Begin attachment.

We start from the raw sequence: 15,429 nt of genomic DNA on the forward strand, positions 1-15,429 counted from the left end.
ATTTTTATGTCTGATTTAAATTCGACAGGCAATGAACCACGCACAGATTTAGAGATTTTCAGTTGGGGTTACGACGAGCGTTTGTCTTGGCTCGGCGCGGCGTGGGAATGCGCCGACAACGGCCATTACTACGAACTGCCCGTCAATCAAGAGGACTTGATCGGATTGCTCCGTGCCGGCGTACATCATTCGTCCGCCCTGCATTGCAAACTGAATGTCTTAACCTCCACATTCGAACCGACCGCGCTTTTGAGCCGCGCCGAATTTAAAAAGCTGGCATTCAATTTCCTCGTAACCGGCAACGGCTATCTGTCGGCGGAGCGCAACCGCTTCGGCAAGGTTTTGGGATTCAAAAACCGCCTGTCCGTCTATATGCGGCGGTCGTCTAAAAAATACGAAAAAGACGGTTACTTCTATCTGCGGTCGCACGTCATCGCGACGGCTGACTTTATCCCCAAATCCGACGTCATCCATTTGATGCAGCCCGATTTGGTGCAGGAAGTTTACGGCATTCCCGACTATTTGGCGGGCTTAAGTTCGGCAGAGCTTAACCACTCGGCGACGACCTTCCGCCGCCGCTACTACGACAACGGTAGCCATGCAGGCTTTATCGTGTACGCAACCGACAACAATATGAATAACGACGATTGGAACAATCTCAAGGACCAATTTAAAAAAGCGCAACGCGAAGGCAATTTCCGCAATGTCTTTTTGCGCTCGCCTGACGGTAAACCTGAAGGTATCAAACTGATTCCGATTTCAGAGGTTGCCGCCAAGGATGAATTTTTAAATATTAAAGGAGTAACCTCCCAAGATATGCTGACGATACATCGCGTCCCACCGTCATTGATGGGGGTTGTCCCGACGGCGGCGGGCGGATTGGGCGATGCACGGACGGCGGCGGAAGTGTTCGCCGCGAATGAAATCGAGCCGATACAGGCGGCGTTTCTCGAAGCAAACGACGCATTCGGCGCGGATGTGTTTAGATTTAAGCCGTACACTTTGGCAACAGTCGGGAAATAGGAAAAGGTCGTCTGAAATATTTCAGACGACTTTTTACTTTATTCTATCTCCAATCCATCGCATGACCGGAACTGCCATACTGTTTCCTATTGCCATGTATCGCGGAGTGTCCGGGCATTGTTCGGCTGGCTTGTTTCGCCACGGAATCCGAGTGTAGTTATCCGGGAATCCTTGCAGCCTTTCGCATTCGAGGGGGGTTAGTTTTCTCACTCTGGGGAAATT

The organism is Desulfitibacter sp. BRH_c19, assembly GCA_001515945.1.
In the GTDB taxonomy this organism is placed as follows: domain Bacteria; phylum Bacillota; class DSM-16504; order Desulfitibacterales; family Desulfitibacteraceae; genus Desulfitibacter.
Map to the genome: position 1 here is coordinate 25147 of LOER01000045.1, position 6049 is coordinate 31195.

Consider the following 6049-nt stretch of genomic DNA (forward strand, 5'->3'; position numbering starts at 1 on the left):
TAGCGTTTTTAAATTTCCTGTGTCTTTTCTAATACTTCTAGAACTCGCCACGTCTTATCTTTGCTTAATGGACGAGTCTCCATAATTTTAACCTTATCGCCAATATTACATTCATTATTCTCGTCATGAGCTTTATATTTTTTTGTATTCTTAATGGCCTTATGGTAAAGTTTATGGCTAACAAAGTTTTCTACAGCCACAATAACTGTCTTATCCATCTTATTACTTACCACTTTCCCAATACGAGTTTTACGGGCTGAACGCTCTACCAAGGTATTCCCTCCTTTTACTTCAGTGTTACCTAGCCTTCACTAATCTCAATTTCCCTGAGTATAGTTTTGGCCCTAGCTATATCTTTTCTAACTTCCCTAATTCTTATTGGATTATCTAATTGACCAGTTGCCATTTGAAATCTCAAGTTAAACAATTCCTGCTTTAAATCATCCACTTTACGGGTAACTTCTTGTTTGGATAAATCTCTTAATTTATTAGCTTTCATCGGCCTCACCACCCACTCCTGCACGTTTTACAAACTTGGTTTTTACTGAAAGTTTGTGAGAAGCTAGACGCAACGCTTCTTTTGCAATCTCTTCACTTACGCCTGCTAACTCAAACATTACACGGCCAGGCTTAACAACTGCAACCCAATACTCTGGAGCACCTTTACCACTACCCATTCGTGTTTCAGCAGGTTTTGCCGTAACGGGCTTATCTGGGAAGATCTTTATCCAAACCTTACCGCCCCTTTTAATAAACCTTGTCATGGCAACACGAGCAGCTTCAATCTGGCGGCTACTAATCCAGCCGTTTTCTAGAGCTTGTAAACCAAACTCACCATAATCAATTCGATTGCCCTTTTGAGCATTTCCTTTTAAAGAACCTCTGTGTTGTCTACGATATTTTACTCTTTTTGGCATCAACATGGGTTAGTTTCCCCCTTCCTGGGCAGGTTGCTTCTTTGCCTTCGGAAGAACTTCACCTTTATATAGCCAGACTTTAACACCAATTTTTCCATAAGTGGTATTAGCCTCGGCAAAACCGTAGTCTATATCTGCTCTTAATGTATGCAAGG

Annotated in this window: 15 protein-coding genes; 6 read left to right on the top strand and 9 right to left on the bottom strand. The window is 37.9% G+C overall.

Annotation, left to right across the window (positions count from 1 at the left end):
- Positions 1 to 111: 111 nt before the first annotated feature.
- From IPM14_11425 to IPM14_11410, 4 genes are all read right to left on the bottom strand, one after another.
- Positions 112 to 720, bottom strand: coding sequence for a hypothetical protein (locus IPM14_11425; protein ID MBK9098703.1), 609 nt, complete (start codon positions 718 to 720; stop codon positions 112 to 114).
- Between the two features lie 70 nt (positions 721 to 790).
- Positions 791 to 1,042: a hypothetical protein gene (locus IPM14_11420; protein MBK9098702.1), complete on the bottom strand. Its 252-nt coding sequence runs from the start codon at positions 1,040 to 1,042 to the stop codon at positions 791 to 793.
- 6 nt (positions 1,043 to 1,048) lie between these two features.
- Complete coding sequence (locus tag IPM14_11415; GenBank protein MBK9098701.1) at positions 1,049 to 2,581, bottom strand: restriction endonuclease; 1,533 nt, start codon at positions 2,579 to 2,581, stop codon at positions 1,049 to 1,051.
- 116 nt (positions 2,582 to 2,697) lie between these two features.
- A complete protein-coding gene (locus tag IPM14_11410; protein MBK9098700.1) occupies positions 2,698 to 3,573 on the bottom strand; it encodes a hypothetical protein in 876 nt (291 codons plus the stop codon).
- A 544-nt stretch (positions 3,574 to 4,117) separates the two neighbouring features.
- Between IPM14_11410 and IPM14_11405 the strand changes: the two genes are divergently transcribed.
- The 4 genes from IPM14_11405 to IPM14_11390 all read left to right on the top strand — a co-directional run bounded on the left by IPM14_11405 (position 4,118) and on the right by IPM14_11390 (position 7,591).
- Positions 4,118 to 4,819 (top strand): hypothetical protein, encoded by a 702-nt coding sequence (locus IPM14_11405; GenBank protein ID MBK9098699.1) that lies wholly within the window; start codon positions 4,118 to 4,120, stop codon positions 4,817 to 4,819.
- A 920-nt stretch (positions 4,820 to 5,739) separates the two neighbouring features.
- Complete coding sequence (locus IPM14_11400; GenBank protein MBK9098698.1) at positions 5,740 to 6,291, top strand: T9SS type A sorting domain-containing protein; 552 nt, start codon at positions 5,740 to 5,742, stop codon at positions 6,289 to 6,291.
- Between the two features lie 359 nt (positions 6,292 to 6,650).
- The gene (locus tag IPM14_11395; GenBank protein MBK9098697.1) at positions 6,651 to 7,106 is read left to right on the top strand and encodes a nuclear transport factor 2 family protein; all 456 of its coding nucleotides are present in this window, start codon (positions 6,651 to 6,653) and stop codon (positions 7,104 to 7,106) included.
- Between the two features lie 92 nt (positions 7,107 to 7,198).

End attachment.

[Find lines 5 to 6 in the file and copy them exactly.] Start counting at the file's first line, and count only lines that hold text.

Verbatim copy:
Map to the genome: position 1 here is coordinate 25147 of LOER01000045.1, position 6049 is coordinate 31195.

Consider the following 6049-nt stretch of genomic DNA (forward strand, 5'->3'; position numbering starts at 1 on the left):